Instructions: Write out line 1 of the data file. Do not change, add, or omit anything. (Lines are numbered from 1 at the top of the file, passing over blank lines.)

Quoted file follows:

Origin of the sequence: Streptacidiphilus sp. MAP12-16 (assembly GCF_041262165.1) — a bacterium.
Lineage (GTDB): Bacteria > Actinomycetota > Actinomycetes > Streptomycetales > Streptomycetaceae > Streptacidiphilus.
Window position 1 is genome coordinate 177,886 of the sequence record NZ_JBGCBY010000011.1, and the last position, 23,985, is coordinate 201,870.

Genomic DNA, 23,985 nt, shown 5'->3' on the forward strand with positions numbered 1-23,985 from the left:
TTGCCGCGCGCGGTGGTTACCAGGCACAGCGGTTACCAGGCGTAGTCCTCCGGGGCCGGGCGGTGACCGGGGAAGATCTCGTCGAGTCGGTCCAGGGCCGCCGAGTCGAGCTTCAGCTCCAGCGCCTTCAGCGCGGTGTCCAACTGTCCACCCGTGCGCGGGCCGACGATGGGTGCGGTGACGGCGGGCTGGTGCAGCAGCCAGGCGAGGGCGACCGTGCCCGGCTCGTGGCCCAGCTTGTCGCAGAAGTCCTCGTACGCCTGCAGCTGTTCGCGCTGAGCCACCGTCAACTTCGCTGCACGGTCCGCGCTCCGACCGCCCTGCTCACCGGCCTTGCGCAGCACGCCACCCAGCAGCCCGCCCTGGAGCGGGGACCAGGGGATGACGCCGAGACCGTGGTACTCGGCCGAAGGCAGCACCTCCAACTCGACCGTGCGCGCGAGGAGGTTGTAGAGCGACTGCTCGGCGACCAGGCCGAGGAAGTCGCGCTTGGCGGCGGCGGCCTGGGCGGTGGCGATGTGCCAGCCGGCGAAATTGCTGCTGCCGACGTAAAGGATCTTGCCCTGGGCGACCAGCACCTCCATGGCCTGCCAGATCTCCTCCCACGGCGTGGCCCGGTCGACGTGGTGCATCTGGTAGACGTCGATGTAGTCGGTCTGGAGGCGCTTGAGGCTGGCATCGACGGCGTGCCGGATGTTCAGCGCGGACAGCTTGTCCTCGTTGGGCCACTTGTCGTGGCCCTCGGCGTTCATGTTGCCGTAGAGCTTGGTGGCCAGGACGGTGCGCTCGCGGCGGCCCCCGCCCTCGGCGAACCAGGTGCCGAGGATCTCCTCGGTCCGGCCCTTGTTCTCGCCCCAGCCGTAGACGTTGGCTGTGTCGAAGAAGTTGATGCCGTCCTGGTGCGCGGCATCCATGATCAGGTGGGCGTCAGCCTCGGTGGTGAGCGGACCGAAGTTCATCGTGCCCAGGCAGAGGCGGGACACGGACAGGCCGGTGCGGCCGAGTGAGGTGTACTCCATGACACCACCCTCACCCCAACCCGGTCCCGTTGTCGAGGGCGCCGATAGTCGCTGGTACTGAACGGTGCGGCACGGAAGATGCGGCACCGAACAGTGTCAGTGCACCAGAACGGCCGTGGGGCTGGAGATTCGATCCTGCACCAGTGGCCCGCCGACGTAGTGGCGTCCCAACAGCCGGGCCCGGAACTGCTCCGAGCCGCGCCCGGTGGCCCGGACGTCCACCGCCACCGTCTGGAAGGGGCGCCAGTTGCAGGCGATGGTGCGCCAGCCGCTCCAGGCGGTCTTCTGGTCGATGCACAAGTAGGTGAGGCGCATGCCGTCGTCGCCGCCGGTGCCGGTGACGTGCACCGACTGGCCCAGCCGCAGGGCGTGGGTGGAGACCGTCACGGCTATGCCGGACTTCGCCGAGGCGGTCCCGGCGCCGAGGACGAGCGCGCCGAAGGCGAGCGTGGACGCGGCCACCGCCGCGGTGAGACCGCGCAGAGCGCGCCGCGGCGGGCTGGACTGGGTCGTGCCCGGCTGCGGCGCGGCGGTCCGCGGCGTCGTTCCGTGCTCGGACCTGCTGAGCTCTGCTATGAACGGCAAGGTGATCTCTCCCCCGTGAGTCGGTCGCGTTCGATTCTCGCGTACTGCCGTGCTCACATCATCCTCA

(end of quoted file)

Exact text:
Origin of the sequence: Streptacidiphilus sp. MAP12-16 (assembly GCF_041262165.1) — a bacterium.